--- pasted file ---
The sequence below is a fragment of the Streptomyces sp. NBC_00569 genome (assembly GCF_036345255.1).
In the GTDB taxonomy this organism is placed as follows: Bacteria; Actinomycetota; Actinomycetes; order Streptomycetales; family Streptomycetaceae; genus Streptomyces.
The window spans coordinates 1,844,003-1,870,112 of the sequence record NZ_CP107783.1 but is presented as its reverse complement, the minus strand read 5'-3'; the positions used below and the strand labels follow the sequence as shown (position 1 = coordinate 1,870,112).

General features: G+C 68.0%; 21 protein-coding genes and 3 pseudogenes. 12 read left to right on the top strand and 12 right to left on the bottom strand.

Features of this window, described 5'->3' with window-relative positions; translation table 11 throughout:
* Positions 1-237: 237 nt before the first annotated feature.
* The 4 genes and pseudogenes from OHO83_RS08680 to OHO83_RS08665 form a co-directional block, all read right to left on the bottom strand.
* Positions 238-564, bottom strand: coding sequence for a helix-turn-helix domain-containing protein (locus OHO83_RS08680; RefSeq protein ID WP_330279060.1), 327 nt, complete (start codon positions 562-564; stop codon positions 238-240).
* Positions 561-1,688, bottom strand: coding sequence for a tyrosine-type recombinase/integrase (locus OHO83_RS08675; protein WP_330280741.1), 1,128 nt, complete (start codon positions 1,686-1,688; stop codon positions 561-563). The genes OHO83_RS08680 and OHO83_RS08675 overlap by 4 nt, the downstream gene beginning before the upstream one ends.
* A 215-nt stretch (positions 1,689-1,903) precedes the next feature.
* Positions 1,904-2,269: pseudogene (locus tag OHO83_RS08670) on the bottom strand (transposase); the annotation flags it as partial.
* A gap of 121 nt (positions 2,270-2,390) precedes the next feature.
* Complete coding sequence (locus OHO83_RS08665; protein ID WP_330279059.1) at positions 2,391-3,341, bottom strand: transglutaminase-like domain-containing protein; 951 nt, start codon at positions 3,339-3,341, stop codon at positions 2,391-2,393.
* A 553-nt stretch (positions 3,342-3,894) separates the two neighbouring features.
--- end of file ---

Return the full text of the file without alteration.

The sequence below is a fragment of the Streptomyces sp. NBC_00569 genome (assembly GCF_036345255.1).
In the GTDB taxonomy this organism is placed as follows: Bacteria; Actinomycetota; Actinomycetes; order Streptomycetales; family Streptomycetaceae; genus Streptomyces.
The window spans coordinates 1,844,003-1,870,112 of the sequence record NZ_CP107783.1 but is presented as its reverse complement, the minus strand read 5'-3'; the positions used below and the strand labels follow the sequence as shown (position 1 = coordinate 1,870,112).

General features: G+C 68.0%; 21 protein-coding genes and 3 pseudogenes. 12 read left to right on the top strand and 12 right to left on the bottom strand.

Features of this window, described 5'->3' with window-relative positions; translation table 11 throughout:
* Positions 1-237: 237 nt before the first annotated feature.
* The 4 genes and pseudogenes from OHO83_RS08680 to OHO83_RS08665 form a co-directional block, all read right to left on the bottom strand.
* Positions 238-564, bottom strand: coding sequence for a helix-turn-helix domain-containing protein (locus OHO83_RS08680; RefSeq protein ID WP_330279060.1), 327 nt, complete (start codon positions 562-564; stop codon positions 238-240).
* Positions 561-1,688, bottom strand: coding sequence for a tyrosine-type recombinase/integrase (locus OHO83_RS08675; protein WP_330280741.1), 1,128 nt, complete (start codon positions 1,686-1,688; stop codon positions 561-563). The genes OHO83_RS08680 and OHO83_RS08675 overlap by 4 nt, the downstream gene beginning before the upstream one ends.
* A 215-nt stretch (positions 1,689-1,903) precedes the next feature.
* Positions 1,904-2,269: pseudogene (locus tag OHO83_RS08670) on the bottom strand (transposase); the annotation flags it as partial.
* A gap of 121 nt (positions 2,270-2,390) precedes the next feature.
* Complete coding sequence (locus OHO83_RS08665; protein ID WP_330279059.1) at positions 2,391-3,341, bottom strand: transglutaminase-like domain-containing protein; 951 nt, start codon at positions 3,339-3,341, stop codon at positions 2,391-2,393.
* A 553-nt stretch (positions 3,342-3,894) separates the two neighbouring features.